Sean’s Place CIC
Sean’s Place is a mental health and wellbeing organisation for men in Merseyside which operates to prevent suicide and poor mental health through workshops and interventions designed to improve confidence and self-esteem whilst reducing social isolation.
Sean’s Place also supports families through training and workshops that enable them to understand their loved one’s mental health also educating them about support available in the community.
Created through lived experience of losing a loved one to suicide, Sean’s Place also contributes to research and training to support the reduction of suicide in males.
How does your organisation contribute to preventing suicide and supporting those affected by it?
We provide early intervention support to reduce the level of male suicide in the community including workshops that provide opportunities to share lived experiences, learn techniques and tools to manage their mental health and connect with others to reduce isolation. We also provide confidence building sessions such as Art/ Cookery/Music lessons/ Woodwork and fishing additionally we deliver one to one therapies for those who require this.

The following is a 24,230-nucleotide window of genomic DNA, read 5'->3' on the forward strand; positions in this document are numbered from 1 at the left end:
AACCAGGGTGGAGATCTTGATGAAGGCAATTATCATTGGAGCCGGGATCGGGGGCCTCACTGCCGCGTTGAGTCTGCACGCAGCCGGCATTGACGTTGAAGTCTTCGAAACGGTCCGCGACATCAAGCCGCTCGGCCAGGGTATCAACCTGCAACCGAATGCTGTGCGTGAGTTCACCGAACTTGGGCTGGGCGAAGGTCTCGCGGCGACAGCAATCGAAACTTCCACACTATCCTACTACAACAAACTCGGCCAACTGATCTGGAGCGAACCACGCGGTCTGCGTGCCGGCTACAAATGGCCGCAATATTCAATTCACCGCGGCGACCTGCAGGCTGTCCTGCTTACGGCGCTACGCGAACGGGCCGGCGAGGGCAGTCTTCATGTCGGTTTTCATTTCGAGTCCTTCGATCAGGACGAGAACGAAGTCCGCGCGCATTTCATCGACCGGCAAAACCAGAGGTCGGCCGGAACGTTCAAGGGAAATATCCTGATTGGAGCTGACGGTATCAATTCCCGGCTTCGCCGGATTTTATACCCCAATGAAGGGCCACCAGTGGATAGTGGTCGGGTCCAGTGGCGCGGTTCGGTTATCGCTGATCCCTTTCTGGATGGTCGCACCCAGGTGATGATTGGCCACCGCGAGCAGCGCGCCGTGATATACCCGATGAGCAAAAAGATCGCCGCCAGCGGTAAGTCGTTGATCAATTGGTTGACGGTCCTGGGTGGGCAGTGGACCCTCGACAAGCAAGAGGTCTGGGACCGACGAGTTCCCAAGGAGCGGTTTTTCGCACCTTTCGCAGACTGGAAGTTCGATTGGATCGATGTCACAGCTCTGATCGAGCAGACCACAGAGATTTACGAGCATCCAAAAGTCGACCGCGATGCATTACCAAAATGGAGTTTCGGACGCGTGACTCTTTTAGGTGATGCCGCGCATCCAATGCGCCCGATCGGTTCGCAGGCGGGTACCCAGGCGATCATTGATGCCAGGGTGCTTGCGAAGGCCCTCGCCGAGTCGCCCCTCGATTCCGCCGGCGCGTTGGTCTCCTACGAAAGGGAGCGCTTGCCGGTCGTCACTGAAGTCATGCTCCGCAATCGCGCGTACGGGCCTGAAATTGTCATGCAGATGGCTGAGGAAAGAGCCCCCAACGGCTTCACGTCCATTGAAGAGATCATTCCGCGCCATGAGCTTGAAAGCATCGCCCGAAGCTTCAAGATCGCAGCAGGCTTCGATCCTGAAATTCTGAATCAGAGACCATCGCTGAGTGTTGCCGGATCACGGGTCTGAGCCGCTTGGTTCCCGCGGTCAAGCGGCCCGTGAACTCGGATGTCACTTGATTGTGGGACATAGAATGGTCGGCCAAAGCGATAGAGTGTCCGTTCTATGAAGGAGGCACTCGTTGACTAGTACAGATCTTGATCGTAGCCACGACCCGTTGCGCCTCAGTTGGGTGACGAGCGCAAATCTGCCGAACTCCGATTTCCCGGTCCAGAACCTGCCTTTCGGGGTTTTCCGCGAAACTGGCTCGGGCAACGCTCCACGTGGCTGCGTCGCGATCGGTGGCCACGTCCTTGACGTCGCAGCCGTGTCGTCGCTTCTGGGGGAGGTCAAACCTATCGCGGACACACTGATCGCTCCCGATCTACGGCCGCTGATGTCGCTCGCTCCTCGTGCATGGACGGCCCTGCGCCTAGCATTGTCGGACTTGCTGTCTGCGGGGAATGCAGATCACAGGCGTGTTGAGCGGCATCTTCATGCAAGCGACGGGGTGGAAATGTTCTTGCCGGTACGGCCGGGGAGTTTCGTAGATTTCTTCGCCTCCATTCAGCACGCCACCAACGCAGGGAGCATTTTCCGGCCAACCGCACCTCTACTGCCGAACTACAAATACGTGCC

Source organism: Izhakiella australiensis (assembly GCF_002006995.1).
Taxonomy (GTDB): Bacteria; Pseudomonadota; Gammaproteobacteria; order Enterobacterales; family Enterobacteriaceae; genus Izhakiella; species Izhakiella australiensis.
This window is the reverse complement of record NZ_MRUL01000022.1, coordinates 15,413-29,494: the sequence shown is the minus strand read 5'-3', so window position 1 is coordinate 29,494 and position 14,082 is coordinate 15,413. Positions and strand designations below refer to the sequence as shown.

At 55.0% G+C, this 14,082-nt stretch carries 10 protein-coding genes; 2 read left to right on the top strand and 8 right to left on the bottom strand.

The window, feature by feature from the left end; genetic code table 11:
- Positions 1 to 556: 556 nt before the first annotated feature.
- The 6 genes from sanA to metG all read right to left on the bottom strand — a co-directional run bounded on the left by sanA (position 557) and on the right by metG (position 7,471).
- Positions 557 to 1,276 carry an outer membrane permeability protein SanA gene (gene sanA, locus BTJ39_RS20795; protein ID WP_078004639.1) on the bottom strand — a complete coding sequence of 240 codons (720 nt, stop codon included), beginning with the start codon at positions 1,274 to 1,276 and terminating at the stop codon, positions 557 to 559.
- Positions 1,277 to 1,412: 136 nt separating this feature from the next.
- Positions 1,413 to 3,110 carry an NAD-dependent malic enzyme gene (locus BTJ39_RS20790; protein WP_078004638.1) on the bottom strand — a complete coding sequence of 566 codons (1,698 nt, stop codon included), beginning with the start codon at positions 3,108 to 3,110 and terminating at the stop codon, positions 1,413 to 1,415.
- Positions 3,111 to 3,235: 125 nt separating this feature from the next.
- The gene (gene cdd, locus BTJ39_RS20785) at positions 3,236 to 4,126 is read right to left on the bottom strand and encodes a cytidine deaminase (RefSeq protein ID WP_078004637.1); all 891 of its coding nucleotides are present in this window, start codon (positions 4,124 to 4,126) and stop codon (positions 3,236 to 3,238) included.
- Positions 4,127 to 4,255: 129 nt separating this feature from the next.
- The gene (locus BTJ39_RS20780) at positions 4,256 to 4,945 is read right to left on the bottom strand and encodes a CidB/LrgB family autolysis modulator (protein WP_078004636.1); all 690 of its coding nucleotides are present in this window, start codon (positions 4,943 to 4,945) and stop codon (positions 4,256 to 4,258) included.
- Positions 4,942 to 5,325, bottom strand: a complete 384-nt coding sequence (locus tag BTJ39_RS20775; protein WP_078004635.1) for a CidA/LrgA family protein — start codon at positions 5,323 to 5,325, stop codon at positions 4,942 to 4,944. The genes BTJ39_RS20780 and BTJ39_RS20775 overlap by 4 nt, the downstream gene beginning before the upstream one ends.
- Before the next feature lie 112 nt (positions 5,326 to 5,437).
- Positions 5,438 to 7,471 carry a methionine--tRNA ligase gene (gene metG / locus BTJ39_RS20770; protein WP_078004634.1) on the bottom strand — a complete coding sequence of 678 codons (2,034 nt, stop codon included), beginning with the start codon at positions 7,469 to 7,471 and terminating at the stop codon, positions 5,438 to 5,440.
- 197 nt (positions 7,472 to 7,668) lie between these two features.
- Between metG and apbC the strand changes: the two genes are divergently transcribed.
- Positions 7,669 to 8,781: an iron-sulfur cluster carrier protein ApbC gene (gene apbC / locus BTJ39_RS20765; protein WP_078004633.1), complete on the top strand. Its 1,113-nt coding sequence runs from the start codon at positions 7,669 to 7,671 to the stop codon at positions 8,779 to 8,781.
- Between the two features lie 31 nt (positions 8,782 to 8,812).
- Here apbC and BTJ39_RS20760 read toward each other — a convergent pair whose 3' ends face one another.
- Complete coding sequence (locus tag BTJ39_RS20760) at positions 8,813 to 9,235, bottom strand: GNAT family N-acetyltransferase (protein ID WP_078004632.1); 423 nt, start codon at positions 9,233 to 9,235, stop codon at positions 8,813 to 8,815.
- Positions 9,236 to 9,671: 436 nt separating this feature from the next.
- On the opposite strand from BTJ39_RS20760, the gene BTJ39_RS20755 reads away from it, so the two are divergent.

We open evenings to ensure we can reduce the large number of suicides in males who work and can’t attend face to face support during working hours.
We provide support to families to share training and knowledge which will enable them to support their loved ones at home and access further support in the community if and when required.
What are your current priorities?
• To develop and expand the services we provide through collaborations with other organisations which will create a holistic support network for men in the community.
• To build our capacity through acquiring sole use of a venue to allow more males to access the support they need.
• To contribute towards reducing suicides in Sefton through critical thinking and feedback to the local authority Suicide Prevention Board.
What challenges are you currently facing?
Not having sole use of a venue is restricting the services we can provide and deliver.
Social distancing is limiting the number of people who can access our support each time placing strain on the number of referrals we can accept.